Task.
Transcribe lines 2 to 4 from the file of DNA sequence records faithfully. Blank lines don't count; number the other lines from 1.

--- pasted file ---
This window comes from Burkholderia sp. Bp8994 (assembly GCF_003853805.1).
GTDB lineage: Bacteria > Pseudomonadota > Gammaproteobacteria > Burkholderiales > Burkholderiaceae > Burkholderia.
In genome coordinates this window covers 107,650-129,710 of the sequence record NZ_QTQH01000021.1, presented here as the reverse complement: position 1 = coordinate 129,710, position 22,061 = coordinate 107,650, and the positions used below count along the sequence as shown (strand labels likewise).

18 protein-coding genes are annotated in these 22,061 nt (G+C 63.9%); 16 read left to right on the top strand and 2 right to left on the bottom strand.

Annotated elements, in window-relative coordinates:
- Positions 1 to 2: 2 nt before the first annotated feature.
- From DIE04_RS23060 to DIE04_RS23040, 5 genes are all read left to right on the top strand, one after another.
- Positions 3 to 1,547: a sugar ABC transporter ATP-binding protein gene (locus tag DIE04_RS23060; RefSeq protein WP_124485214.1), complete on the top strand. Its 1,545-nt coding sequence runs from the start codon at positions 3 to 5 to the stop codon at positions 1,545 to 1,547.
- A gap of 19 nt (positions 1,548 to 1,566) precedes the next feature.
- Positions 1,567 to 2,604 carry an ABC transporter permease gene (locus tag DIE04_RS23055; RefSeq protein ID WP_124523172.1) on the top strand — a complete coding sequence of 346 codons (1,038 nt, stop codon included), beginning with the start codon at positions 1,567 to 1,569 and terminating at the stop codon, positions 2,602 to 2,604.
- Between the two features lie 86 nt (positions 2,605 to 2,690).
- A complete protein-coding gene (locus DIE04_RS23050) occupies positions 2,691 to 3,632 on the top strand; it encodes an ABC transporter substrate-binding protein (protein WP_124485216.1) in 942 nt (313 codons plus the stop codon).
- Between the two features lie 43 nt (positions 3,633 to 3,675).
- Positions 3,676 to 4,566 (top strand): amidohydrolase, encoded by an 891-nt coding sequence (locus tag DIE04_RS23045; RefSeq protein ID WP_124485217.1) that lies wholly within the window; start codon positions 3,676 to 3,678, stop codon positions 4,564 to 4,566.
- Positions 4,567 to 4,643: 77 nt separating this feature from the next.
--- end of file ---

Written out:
GTDB lineage: Bacteria > Pseudomonadota > Gammaproteobacteria > Burkholderiales > Burkholderiaceae > Burkholderia.
In genome coordinates this window covers 107,650-129,710 of the sequence record NZ_QTQH01000021.1, presented here as the reverse complement: position 1 = coordinate 129,710, position 22,061 = coordinate 107,650, and the positions used below count along the sequence as shown (strand labels likewise).

18 protein-coding genes are annotated in these 22,061 nt (G+C 63.9%); 16 read left to right on the top strand and 2 right to left on the bottom strand.